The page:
Okay, okay, I’ll get back to the film as a film. One of the most noticeable problems of this film has got to be it’s editing. Characters undergo major changes within single conversations completely unprompted, plot points and ideas get set up only to never be mentioned again, and dialogue is strung together with barely a moment for pausing or reflecting on anything. It feels like each scene was just cut to its core necessities, likely in order to reduce the runtime to attract more viewers. The fight scenes are just as convoluted, shots edited together in such a way that makes impossible to follow the geography of the scene and barely leaves you with an understanding of what’s going on. This is made even worse by the baffling bad CGI in several scenes. Whilst there are moments of strong visuals, such as when we visit the fairy city ‘Haven City’ the majority of the CGI looks more akin to 2004 video game than a 2020 $125 million film. The result is a frankly unpleasant and headache-inducing visual experience.

The adult actors have no excuse however, all of whom seem to be aware of the terrible movie they’ve been put in and have decided to put no actual effort within

Far worse than the rubbish CGI, however, is the actors. Both child actors, Shaw and McDonnell, are clearly putting their all into their roles, but the majority of the lines feel like a first take that was never improved upon. McDonnell’s casting is also an issue; Holly Short is described in the books as having ‘nut-brown skin’ leading this film uncomfortably open to accusations of whitewashing.  The adult actors have no excuse however, all of whom seem to be aware of the terrible movie they’ve been put in and have decided to put no actual effort within. Colin Farrell (Artemis Fowl Senior) is impassioned and dull, Nonso Anozie (who plays Artemis bodyguard Butler) is completely lifeless, and Judi Dench (playing LEP Commander Root) just acts bored and distracted throughout, in such a way that you’ll long for her to return to her Cat playing days. It doesn’t help that none of them has anything to work with however, as character development and interesting features seem to have been the first thing to hit the cutting room floor. Josh Gad as kleptomaniac Mulch Diggums is the only actor who seems to have any energy in his performance, but unfortunately, he spends most of the movie mugging to the character as the narrator who delivers character identifiers so the movie doesn’t have to, but as a result, leaves you wishing he’d had fireballs shoved up his eyes in his first scene.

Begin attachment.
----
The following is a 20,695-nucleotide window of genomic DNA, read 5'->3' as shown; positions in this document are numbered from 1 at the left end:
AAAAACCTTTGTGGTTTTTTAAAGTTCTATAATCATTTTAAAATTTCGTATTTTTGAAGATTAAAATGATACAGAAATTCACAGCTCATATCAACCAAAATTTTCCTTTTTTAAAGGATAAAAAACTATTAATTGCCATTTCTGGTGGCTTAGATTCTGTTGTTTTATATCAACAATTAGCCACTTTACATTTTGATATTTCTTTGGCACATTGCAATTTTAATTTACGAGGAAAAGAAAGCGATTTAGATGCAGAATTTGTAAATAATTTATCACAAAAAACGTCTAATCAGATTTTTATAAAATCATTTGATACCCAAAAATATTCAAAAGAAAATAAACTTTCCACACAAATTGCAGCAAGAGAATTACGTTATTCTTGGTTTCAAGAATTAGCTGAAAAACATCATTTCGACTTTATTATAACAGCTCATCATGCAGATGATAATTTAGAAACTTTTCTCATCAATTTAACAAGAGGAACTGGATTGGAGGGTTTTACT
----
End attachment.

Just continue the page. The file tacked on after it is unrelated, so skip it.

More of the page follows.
Everyone, I know we’re all desperate for new content during this lockdown, but please be kind to yourself and do not watch this movie. It would not have been worth the price of a ticket if it had been released into cinema as planned, and it’s definitely not worth a subscription to Disney+. Artemis Fowl is a lacklustre movie, with no signs of effort or any attempt to stick to what made the books so unique in the first place. As a fan of cinema, it left me confused and irritated, and as a fan of the books, it left me completely insulted and anguished. I wish there was some positive feature I could describe in order to be fair, but the truth is, this a film with all the magic sucked out. D’arvit.